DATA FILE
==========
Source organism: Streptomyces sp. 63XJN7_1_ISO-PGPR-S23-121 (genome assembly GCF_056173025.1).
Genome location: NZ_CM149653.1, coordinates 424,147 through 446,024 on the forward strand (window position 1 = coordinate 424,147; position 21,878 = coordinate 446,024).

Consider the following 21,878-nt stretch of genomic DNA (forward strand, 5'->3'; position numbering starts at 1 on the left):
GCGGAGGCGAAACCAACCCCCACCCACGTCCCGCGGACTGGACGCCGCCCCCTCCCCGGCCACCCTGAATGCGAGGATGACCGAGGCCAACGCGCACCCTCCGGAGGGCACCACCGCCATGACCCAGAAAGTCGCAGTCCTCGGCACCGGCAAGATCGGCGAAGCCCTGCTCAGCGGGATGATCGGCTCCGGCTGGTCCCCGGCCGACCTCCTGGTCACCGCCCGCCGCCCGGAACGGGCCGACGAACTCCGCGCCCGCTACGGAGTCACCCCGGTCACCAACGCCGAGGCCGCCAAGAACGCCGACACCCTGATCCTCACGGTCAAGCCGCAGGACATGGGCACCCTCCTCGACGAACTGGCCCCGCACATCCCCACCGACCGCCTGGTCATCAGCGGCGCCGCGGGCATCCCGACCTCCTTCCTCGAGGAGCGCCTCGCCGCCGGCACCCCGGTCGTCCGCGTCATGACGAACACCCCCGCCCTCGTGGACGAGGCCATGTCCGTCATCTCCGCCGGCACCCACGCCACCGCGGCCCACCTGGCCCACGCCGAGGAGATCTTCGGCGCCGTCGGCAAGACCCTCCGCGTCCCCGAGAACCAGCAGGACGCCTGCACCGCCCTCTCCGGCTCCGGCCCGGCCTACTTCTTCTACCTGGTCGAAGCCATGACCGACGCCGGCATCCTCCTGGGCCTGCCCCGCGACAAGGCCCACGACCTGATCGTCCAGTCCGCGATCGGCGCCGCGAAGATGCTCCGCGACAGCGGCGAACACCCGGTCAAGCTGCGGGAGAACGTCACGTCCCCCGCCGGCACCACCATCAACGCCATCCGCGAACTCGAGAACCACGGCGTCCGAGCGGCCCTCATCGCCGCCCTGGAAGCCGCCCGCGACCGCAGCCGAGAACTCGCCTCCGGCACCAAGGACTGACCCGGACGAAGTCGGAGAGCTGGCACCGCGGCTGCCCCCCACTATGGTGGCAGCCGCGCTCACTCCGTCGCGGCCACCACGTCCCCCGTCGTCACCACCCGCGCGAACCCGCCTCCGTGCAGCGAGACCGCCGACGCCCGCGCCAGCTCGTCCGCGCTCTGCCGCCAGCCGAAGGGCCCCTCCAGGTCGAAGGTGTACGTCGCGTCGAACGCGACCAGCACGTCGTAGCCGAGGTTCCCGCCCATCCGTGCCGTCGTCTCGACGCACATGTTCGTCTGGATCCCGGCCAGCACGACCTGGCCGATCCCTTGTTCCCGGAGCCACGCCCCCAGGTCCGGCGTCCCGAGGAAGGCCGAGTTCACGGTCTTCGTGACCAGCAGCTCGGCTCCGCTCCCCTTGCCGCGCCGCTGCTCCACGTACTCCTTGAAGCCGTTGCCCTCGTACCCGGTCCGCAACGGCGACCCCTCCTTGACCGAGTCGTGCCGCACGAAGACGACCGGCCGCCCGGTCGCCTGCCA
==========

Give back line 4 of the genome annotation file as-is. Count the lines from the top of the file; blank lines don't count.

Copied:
GCGGAGGCGAAACCAACCCCCACCCACGTCCCGCGGACTGGACGCCGCCCCCTCCCCGGCCACCCTGAATGCGAGGATGACCGAGGCCAACGCGCACCCTCCGGAGGGCACCACCGCCATGACCCAGAAAGTCGCAGTCCTCGGCACCGGCAAGATCGGCGAAGCCCTGCTCAGCGGGATGATCGGCTCCGGCTGGTCCCCGGCCGACCTCCTGGTCACCGCCCGCCGCCCGGAACGGGCCGACGAACTCCGCGCCCGCTACGGAGTCACCCCGGTCACCAACGCCGAGGCCGCCAAGAACGCCGACACCCTGATCCTCACGGTCAAGCCGCAGGACATGGGCACCCTCCTCGACGAACTGGCCCCGCACATCCCCACCGACCGCCTGGTCATCAGCGGCGCCGCGGGCATCCCGACCTCCTTCCTCGAGGAGCGCCTCGCCGCCGGCACCCCGGTCGTCCGCGTCATGACGAACACCCCCGCCCTCGTGGACGAGGCCATGTCCGTCATCTCCGCCGGCACCCACGCCACCGCGGCCCACCTGGCCCACGCCGAGGAGATCTTCGGCGCCGTCGGCAAGACCCTCCGCGTCCCCGAGAACCAGCAGGACGCCTGCACCGCCCTCTCCGGCTCCGGCCCGGCCTACTTCTTCTACCTGGTCGAAGCCATGACCGACGCCGGCATCCTCCTGGGCCTGCCCCGCGACAAGGCCCACGACCTGATCGTCCAGTCCGCGATCGGCGCCGCGAAGATGCTCCGCGACAGCGGCGAACACCCGGTCAAGCTGCGGGAGAACGTCACGTCCCCCGCCGGCACCACCATCAACGCCATCCGCGAACTCGAGAACCACGGCGTCCGAGCGGCCCTCATCGCCGCCCTGGAAGCCGCCCGCGACCGCAGCCGAGAACTCGCCTCCGGCACCAAGGACTGACCCGGACGAAGTCGGAGAGCTGGCACCGCGGCTGCCCCCCACTATGGTGGCAGCCGCGCTCACTCCGTCGCGGCCACCACGTCCCCCGTCGTCACCACCCGCGCGAACCCGCCTCCGTGCAGCGAGACCGCCGACGCCCGCGCCAGCTCGTCCGCGCTCTGCCGCCAGCCGAAGGGCCCCTCCAGGTCGAAGGTGTACGTCGCGTCGAACGCGACCAGCACGTCGTAGCCGAGGTTCCCGCCCATCCGTGCCGTCGTCTCGACGCACATGTTCGTCTGGATCCCGGCCAGCACGACCTGGCCGATCCCTTGTTCCCGGAGCCACGCCCCCAGGTCCGGCGTCCCGAGGAAGGCCGAGTTCACGGTCTTCGTGACCAGCAGCTCGGCTCCGCTCCCCTTGCCGCGCCGCTGCTCCACGTACTCCTTGAAGCCGTTGCCCTCGTACCCGGTCCGCAACGGCGACCCCTCCTTGACCGAGTCGTGCCGCACGAAGACGACCGGCCGCCCGGTCGCCTGCCA